Apparently, the Ohio Legislature has lost their minds.
The busy bodies in the Ohio Legislature figured they could stay one step ahead of drug dealers if they criminalized the secret compartments in cars that aid in the clandestine operations of drug traffickers.
The legislation, which passed the State Senate and House overwhelmingly in June 2012, drastically invades the property rights of individuals. Among other things, the law prohibits the designing, building, or constructing of a vehicle to create or add a hidden compartment with the intent to facilitate the unlawful concealment or transportation of a controlled substance.
This past week the draconian law claimed its first victim. WKYC Channel 3 reports that 30-year-old Norman Gurley was arrested Tuesday evening. He was awarded the distinction of being the first arrest made under the state’s new “compartment law.” Police had pulled Gurley over for speeding and noticed wires running to the back of the car. This led them to the empty hidden compartment in the back of Gurley’s car.
Under the new law, it does not matter that Gurley did not have any drugs in his possession. If not for the new “compartment law” the cops would have let him go with a speeding ticket. Thanks to the new law a human being will be locked in a cage for the non-violent crime of owning a vehicle that has a hidden compartment.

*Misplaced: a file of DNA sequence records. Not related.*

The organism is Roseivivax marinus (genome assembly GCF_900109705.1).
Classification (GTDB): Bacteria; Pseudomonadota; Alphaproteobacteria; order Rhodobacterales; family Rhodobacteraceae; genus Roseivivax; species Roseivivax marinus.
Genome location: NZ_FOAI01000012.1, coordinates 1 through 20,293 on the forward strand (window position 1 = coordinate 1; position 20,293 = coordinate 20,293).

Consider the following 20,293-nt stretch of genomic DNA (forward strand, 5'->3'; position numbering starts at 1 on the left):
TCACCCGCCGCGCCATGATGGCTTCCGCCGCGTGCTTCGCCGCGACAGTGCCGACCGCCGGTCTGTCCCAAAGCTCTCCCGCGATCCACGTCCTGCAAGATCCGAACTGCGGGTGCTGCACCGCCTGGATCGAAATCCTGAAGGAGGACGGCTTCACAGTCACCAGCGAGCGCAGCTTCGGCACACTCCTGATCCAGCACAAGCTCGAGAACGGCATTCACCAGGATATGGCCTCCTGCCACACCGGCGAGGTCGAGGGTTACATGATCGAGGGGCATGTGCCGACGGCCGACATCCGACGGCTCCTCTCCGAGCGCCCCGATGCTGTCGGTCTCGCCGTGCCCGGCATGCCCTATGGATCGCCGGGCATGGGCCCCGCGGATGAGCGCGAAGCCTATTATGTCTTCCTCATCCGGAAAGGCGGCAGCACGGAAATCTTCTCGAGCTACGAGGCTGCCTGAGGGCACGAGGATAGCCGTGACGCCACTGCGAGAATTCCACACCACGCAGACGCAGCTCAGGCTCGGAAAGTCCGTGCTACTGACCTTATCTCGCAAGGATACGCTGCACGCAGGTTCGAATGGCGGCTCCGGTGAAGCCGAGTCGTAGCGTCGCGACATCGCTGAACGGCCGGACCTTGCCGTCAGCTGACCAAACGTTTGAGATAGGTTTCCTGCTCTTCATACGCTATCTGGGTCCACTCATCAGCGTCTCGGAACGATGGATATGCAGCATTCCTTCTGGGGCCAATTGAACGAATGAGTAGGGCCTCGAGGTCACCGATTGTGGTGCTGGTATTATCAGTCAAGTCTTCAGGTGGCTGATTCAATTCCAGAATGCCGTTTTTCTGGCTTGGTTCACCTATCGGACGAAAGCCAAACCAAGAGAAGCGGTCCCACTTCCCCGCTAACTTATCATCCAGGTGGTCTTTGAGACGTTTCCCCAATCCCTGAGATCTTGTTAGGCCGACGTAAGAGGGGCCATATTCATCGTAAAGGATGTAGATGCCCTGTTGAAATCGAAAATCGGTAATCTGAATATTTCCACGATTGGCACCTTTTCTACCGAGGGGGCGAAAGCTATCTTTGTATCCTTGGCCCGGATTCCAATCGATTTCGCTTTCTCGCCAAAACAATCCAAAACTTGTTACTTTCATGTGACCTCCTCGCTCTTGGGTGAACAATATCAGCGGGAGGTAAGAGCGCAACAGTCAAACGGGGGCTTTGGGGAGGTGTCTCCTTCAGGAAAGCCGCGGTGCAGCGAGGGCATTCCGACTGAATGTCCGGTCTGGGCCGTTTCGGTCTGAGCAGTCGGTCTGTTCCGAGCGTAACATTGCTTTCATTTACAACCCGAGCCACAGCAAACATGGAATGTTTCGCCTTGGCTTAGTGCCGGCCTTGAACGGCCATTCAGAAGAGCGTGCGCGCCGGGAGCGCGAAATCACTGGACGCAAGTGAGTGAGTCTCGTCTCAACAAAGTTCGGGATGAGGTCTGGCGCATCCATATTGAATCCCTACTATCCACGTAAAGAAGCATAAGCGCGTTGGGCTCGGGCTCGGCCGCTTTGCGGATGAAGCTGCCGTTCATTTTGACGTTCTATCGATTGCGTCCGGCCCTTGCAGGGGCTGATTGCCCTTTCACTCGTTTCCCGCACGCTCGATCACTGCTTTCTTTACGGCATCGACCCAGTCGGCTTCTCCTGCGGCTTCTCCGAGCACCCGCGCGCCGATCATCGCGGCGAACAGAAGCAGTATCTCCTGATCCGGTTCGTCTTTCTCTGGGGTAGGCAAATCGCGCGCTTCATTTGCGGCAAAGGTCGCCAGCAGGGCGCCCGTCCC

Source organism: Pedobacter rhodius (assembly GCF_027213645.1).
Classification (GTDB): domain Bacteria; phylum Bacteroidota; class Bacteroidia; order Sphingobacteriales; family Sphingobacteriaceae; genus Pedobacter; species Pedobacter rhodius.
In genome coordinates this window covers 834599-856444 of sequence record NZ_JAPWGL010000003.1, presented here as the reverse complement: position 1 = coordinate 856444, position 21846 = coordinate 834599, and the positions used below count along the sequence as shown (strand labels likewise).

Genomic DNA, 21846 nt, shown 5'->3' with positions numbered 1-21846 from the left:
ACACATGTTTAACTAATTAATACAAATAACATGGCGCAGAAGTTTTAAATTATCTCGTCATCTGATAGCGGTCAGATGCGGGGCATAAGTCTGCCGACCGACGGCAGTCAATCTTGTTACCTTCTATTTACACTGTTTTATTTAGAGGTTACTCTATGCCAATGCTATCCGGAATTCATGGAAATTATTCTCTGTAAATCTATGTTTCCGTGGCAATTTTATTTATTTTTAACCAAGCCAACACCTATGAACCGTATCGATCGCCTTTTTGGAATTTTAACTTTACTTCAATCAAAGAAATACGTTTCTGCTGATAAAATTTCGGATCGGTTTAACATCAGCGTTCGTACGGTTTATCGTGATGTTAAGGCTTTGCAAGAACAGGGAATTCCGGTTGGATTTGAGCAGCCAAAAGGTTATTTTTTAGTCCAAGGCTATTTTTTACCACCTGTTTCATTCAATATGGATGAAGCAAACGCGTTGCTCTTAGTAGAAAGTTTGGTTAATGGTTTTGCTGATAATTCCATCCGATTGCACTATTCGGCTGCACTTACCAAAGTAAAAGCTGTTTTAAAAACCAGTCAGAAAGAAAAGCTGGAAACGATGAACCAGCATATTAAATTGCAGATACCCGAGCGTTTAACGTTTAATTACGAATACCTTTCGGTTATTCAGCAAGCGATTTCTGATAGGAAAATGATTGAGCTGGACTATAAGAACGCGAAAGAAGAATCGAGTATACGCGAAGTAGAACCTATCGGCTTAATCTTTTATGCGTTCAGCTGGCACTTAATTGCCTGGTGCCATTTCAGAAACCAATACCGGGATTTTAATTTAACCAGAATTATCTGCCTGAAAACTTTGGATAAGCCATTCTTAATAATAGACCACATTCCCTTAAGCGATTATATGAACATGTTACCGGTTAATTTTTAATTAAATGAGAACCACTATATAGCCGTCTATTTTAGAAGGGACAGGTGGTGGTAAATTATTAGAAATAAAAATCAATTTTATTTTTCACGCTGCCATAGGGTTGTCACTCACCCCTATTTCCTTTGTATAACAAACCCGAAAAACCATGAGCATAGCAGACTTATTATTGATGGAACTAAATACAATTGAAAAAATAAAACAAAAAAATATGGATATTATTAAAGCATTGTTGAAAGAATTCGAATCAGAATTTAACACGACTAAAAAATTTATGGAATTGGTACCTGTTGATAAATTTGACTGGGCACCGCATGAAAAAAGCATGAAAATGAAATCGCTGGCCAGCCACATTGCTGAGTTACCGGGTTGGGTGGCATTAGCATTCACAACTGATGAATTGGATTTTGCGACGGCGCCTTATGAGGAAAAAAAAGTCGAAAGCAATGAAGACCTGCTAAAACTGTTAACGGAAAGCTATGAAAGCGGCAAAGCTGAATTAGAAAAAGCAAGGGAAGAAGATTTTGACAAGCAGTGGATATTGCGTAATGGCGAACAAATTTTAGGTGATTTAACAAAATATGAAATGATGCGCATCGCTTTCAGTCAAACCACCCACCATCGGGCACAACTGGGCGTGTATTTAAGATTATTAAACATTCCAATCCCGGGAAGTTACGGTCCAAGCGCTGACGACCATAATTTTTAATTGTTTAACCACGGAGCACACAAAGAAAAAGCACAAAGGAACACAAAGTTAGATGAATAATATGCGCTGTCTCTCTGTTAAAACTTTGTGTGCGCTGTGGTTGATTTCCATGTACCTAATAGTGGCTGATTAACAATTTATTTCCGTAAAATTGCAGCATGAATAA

Lt. Michael Combs, of the State Highway Patrol, claims that this law “takes away one tool they have in their illegal trade.” Combs says, “The law does help us and is on our side.”
Lt. Combs could not be further from the truth.
The law will only further drive drug trafficking into the shadows. Designers and builders of these compartments will have their trade forced onto the black market. It won’t matter if the customers intend to use the compartments for legal purposes; they will be forced to operate outside of the legal marketplace. This means that no taxes will be paid, but more violence could be introduced into the trade.
Dr. Mark Thornton explained, on a recent episode of the Lions of Liberty podcast, which conditions in the black market could lead to violence. I can’t explain the issues as clearly as Dr. Thornton, but I will try to summarize the argument.
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